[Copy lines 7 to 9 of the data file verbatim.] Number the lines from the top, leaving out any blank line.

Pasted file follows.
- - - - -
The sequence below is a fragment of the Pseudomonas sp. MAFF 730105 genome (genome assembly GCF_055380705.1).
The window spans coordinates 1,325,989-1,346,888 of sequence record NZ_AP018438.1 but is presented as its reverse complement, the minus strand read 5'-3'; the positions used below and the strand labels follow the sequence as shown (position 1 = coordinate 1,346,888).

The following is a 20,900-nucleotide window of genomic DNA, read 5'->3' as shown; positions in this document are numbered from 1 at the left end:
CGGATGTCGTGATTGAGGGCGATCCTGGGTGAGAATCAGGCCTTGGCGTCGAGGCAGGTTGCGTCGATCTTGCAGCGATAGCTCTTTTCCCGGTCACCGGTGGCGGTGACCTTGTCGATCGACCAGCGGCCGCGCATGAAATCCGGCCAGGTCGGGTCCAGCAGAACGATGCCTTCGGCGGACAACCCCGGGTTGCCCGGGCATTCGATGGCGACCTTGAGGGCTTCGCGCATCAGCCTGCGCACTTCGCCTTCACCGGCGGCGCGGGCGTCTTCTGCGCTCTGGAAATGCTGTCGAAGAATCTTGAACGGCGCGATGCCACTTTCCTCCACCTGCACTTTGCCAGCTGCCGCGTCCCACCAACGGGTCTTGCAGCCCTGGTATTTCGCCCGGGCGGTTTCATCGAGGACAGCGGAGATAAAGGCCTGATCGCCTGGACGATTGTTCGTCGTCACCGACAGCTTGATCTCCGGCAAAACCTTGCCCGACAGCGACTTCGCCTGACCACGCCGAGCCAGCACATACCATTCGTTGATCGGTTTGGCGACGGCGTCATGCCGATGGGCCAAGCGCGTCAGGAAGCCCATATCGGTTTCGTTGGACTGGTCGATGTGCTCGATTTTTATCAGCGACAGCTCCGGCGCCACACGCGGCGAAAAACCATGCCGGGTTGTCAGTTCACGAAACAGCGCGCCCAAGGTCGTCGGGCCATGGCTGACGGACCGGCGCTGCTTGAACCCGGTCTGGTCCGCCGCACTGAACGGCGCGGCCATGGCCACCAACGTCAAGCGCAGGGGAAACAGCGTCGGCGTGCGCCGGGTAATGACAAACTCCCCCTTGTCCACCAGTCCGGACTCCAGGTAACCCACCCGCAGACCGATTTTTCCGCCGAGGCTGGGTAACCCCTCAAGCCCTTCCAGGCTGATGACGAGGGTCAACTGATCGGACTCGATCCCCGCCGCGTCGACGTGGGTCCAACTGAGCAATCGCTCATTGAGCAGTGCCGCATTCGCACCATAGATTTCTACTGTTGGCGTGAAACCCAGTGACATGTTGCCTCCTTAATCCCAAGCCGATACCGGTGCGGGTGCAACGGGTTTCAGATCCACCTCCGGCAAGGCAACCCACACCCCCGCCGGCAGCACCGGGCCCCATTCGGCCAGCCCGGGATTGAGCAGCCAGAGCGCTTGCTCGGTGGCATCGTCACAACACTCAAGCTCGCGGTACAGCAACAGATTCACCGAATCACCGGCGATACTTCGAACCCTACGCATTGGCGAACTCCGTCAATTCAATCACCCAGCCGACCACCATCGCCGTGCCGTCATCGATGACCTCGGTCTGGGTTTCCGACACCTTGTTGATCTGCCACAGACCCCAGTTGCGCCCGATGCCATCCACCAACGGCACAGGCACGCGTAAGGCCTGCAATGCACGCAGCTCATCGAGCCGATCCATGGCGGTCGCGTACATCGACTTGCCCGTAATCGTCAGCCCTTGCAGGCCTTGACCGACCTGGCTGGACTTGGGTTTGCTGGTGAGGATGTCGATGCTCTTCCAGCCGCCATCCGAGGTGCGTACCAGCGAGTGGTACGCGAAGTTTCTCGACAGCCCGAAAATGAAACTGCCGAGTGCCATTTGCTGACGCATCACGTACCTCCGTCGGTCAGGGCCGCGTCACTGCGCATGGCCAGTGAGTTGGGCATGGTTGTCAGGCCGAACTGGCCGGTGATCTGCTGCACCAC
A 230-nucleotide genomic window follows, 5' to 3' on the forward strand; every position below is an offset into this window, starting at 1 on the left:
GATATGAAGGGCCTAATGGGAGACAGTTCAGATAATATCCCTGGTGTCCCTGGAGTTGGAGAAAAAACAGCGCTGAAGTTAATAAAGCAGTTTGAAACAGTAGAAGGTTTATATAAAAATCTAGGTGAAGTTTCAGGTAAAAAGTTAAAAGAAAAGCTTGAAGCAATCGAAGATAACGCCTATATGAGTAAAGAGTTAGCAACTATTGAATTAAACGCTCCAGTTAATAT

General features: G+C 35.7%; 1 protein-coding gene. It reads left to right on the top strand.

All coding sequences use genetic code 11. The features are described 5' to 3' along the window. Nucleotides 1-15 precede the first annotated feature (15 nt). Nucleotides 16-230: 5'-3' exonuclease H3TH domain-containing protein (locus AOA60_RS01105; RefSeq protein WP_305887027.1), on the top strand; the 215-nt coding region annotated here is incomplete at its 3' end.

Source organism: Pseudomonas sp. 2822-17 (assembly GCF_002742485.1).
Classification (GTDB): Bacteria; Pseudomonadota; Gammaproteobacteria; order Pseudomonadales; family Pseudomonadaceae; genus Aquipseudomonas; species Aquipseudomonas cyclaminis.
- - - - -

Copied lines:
General features: G+C 35.7%; 1 protein-coding gene. It reads left to right on the top strand.

All coding sequences use genetic code 11. The features are described 5' to 3' along the window. Nucleotides 1-15 precede the first annotated feature (15 nt). Nucleotides 16-230: 5'-3' exonuclease H3TH domain-containing protein (locus AOA60_RS01105; RefSeq protein WP_305887027.1), on the top strand; the 215-nt coding region annotated here is incomplete at its 3' end.

Source organism: Pseudomonas sp. 2822-17 (assembly GCF_002742485.1).